I think we can expect more Dylann Roof’s in the future. I don’t know that we should be so quick to dismiss psychopathology as an explanation. Racism is a psychopathology- it just isn’t one that is tied to the individual. There are psychopathologies of subjects and there are modes of coping with these pathologies. Isn’t it possible to read in Roof’s actions the attempt to ‘deal with’ his particular hatred, a particular stratification of bodies into kinds? And nothing prevents us from saying this without also agreeing that white supremacist violence is also terrorism.
Dylan Roof posing in a manner reminiscent of nsbm bands
The white supremacist feels his culture- his means of denying is own mortality- is under threat and identifies the target: why is my life so empty, so miserable, and all the rest, and he finds a pre-established narrative that redeems him. The blacks are to blame, his illogic goes, and so to defend a world I’ve lost I have to eliminate them; my actions will have meaning, purpose, and serve a cause beyond me. I realise it is difficult to speak of these things without details, but my guess at the moment is that Roof’s violence was as much a pathological therapy for an anomic existence as it was anything else. In this respect Dylan Roof is the extreme avatar of a white supremacist culture.
We’re used to seeing stories of dead black men and women who have been murdered by the police, and so there is nothing anomalous about Roof’s actions. In fact he is a distraction and a condensation. A distraction because he personifies and brings down to the level of the individual a social psychopathology, and a condensation because he repeats and accentuates the basic structure of that pathology. He can be held up as a demon in order to show and occlude that pathology. But he can also be held up as a sacrificial animal: look! our society can’t be racist because we arrest the killers of people of colour. And he can be held up as a martyr: how long will it be before the conscious white supremacists claim his actions as heroic?
He sat in the prayer meeting for an hour. Why a prayer meeting? It’s been remarked that this church and its congregation has a specific history. There is no way Roof didn’t know about its historical attachments to radical black organizing, and there is no way to read this in isolation from the anger of insurgent black populations. This is a response. Yet why sit there for an hour? Why let time go past listening to those you hate talk about their belief? their love? their faith?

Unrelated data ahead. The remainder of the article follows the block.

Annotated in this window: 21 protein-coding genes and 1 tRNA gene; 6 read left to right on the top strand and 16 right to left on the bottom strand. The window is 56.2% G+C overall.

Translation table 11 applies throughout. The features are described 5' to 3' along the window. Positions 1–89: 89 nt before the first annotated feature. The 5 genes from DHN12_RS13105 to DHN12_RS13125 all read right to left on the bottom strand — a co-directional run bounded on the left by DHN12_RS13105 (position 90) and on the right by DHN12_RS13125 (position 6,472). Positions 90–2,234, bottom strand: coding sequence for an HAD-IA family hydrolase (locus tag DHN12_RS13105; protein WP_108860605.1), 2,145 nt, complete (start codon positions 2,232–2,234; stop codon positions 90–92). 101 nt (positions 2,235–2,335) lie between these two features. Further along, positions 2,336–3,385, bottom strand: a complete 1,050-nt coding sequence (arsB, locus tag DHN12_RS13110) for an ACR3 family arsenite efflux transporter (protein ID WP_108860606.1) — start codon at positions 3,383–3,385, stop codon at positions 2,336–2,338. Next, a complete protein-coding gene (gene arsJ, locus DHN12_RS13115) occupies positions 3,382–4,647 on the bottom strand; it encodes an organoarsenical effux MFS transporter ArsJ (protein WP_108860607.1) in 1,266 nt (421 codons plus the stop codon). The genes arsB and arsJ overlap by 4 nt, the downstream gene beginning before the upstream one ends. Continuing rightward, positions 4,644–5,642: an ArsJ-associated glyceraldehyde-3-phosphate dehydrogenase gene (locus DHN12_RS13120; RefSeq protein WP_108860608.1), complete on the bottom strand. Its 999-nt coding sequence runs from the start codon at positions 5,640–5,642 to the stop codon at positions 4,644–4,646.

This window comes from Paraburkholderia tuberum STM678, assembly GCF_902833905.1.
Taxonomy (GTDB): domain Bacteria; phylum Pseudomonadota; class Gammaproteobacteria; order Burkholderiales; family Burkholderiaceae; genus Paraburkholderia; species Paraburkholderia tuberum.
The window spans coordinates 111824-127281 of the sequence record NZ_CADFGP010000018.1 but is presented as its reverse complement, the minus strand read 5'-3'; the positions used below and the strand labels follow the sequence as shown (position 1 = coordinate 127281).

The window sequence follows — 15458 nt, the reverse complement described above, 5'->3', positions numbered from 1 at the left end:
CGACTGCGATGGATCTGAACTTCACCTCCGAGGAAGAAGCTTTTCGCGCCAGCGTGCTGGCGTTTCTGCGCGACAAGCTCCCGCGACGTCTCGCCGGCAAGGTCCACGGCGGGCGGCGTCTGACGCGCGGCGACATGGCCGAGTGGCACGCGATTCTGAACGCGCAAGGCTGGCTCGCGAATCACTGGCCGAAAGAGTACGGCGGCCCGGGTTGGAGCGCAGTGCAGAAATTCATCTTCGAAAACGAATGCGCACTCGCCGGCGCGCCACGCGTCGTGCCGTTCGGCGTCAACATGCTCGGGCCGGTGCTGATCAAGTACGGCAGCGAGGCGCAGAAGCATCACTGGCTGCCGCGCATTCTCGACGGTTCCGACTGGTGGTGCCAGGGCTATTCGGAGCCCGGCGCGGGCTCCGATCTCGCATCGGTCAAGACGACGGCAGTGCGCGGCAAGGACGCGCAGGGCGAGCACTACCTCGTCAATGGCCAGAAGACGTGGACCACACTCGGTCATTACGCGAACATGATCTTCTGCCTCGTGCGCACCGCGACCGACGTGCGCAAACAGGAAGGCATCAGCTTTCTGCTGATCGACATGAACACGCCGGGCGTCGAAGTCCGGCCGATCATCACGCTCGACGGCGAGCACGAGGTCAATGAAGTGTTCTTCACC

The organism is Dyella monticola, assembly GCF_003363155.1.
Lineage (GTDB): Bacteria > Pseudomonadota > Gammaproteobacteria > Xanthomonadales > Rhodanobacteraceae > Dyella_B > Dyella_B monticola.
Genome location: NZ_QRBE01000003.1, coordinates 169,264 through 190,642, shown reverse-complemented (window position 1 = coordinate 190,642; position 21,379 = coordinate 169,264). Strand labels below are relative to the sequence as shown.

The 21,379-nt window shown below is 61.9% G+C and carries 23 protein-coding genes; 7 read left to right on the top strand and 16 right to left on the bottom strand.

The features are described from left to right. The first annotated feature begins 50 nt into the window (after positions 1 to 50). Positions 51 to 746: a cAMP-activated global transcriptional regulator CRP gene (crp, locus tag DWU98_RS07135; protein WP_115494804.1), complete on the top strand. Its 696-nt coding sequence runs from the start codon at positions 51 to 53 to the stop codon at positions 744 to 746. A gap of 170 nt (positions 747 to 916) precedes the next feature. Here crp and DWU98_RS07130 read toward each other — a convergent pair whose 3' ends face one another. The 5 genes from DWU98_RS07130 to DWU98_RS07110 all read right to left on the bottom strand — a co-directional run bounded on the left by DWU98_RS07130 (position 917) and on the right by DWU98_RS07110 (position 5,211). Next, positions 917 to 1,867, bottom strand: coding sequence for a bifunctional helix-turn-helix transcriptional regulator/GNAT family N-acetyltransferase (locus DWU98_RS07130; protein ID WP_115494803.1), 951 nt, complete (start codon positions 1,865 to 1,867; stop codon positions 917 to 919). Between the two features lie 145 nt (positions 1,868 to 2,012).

Is it possible that the white supremacist killer is a “lone figure”, everywhere and always, even and especially when he is in his white supremacist group, or in a white supremacist culture in which he is invisible because he is everywhere? The desire to stand out, to matter, to connect to something; the envy of the black faithful? Less their belief in God and more that despite their historical and contemporary experience as black people they had something to believe, and that that allowed a community to flourish.
Unlike other murdered black people there is no way these people could be seen as complicit in their murders- for selling drugs, or cigarettes, or whatever other bullshit the media/cops cook up. These people would always have been seen as Good People, and it is this must have been the final insult to Roof. We can imagine him sitting in that room listening to these who still believe in something talking about that belief, how it draws them together, how they are immersed in God’s love…….how Roof must have bathed in a potent mixture of envy, rage, and impotence.
That Roof was bathed in the chemical detachment of Xanax and cannabis neither implicates him nor redeems him of his crimes. It just makes him like a vast and growing army of young people.
A survivor reports
“He just said, ‘I have to do it,’ ‘You rape our women, and you’re taking over our country, and you have to go”.
The reasons are stupid and flimsy, the stuff of the most idiotic form of KKK ritualised white self-glorification. “I have to do it”. The implication of no choice, a lack of control, an urgency, a compulsion but, beyond this, a kind of empty faith and a disavowed moralism. There is no pleasure in the acts, but the acting out of a duty.
In a propaganda video a couple of years ago a white north American ISIS member uttered the words that I think will be key to unlocking the psycholopathologies of the coming decades: “Jihad is the cure for depression”.
A few days ago I was wondering what the Western version of this violent and reactive immune response to despair might look like. On Wednesday, I think Dylan Roof gave an answer: we are entering an era of irrational faith in a redemptive violence.